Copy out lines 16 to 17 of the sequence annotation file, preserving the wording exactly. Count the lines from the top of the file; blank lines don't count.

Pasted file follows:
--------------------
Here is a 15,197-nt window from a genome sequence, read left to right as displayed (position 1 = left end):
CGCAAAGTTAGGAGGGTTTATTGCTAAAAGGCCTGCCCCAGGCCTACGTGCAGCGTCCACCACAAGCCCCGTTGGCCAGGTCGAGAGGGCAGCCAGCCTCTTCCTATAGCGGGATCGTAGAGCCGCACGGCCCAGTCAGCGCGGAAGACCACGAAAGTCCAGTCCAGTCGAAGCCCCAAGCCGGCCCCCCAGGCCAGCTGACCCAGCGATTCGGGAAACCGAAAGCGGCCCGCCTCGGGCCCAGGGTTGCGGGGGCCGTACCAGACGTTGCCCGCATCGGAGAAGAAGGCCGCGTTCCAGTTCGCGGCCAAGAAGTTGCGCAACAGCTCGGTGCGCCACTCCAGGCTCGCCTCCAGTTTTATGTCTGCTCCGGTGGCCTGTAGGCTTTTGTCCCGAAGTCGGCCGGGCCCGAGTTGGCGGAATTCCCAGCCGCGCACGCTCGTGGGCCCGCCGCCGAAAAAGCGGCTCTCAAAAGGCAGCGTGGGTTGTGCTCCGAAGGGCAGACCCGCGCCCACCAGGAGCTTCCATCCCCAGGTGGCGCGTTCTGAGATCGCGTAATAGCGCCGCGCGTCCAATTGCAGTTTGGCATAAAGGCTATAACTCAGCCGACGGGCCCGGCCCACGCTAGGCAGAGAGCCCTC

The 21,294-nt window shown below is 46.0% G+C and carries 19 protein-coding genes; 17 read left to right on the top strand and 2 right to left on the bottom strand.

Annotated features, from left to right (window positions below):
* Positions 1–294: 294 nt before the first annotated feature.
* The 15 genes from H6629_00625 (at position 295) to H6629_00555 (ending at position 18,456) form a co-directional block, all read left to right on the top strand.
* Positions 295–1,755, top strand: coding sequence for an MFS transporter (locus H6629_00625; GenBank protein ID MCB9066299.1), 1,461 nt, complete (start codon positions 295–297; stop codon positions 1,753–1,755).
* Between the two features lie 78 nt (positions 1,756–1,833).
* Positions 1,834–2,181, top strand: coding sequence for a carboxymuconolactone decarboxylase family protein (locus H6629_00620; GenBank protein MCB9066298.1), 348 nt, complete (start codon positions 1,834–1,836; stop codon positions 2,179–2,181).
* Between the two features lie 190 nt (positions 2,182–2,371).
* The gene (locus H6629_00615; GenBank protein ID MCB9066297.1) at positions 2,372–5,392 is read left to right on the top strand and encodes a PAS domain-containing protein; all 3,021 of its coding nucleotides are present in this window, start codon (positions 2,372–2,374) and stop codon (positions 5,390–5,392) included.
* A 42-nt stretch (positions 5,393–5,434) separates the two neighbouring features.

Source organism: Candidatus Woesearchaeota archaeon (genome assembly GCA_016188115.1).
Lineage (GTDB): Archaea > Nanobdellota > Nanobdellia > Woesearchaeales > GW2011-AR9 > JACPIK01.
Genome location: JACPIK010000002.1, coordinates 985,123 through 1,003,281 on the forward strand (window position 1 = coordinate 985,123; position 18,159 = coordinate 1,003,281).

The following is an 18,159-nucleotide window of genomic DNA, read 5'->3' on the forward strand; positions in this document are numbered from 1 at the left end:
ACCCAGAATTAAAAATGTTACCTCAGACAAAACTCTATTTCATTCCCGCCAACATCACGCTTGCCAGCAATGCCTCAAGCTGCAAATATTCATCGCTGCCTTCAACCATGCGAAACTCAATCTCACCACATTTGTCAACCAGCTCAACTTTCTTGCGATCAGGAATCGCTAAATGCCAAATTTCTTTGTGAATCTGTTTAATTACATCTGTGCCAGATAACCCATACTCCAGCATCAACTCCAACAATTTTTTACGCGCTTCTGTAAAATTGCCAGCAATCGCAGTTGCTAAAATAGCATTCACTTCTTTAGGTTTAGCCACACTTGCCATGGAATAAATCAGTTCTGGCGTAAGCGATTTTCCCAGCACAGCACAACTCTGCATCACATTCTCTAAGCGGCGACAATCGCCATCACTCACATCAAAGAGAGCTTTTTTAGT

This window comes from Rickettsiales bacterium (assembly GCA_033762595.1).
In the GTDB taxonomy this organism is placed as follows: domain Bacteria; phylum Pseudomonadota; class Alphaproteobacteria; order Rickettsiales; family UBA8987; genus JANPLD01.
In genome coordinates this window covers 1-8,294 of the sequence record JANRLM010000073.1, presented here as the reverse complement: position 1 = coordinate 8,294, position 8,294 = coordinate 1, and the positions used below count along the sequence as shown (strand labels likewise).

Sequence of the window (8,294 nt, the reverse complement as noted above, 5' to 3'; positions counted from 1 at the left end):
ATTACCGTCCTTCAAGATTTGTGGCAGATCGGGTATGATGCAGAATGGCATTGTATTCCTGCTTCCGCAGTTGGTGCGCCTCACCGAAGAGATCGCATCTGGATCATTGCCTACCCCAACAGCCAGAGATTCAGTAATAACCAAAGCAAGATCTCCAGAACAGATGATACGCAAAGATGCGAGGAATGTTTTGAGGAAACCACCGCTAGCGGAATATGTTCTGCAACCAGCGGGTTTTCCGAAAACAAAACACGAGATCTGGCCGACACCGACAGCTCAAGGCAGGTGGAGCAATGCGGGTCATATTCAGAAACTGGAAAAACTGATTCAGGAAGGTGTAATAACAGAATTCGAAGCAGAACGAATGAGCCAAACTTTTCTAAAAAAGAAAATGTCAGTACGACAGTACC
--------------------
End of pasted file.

The following is an 18,159-nucleotide window of genomic DNA, read 5'->3' on the forward strand; positions in this document are numbered from 1 at the left end:
ACCCAGAATTAAAAATGTTACCTCAGACAAAACTCTATTTCATTCCCGCCAACATCACGCTTGCCAGCAATGCCTCAAGCTGCAAATATTCATCGCTGCCTTCAACCATGCGAAACTCAATCTCACCACATTTGTCAACCAGCTCAACTTTCTTGCGATCAGGAATCGCTAAATGCCAAATTTCTTTGTGAATCTGTTTAATTACATCTGTGCCAGATAACCCATACTCCAGCATCAACTCCAACAATTTTTTACGCGCTTCTGTAAAATTGCCAGCAATCGCAGTTGCTAAAATAGCATTCACTTCTTTAGGTTTAGCCACACTTGCCATGGAATAAATCAGTTCTGGCGTAAGCGATTTTCCCAGCACAGCACAACTCTGCATCACATTCTCTAAGCGGCGACAATCGCCATCACTCACATCAAAGAGAGCTTTTTTAGT